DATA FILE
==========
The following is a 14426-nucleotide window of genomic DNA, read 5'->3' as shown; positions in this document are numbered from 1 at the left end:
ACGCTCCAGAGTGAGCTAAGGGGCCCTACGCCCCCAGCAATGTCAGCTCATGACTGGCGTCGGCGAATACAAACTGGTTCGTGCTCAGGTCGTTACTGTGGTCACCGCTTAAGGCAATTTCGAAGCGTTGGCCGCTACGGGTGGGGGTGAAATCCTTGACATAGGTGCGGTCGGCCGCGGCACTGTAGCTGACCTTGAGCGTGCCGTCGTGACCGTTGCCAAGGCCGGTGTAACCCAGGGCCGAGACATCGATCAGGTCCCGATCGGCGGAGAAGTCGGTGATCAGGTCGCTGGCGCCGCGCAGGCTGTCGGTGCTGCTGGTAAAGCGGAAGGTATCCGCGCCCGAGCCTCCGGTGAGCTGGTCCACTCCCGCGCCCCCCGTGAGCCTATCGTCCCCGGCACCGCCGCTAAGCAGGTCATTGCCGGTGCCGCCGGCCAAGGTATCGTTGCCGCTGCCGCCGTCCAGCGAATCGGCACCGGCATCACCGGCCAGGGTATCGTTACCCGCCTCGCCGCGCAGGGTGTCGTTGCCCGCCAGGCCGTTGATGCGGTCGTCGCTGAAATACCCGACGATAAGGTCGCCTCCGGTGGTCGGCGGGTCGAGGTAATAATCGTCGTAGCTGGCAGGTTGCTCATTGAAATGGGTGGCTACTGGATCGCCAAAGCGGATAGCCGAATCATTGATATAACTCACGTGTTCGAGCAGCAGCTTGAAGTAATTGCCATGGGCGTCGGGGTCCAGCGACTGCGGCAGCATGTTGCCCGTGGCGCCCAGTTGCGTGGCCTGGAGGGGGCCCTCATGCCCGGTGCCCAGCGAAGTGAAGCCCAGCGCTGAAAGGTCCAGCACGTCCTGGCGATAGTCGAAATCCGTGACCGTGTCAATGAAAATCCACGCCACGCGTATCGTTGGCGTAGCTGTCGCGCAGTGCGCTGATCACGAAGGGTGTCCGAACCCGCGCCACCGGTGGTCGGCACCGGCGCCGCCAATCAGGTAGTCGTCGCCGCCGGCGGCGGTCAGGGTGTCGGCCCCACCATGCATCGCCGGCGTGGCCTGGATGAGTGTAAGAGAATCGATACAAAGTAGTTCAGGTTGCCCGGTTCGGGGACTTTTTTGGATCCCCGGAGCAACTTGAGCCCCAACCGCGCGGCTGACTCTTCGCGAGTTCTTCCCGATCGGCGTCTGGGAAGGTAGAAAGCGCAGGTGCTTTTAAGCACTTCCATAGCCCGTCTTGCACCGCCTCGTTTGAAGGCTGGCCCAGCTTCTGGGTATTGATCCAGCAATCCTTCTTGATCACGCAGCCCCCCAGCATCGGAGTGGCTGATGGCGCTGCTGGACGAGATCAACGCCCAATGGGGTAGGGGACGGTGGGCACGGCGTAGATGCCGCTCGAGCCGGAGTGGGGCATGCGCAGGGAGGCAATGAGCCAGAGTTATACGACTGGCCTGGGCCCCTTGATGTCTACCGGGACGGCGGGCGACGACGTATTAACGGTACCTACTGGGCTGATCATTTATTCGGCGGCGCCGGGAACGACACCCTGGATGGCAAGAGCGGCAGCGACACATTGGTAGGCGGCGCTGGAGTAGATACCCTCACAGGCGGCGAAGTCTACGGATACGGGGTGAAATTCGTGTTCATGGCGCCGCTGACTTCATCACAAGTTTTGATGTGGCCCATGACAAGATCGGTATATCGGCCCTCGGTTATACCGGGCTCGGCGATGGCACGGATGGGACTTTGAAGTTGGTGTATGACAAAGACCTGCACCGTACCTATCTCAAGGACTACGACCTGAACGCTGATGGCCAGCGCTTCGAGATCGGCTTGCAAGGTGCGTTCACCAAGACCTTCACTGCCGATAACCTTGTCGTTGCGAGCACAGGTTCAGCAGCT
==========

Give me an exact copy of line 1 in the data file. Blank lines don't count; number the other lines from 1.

The following is a 14426-nucleotide window of genomic DNA, read 5'->3' as shown; positions in this document are numbered from 1 at the left end: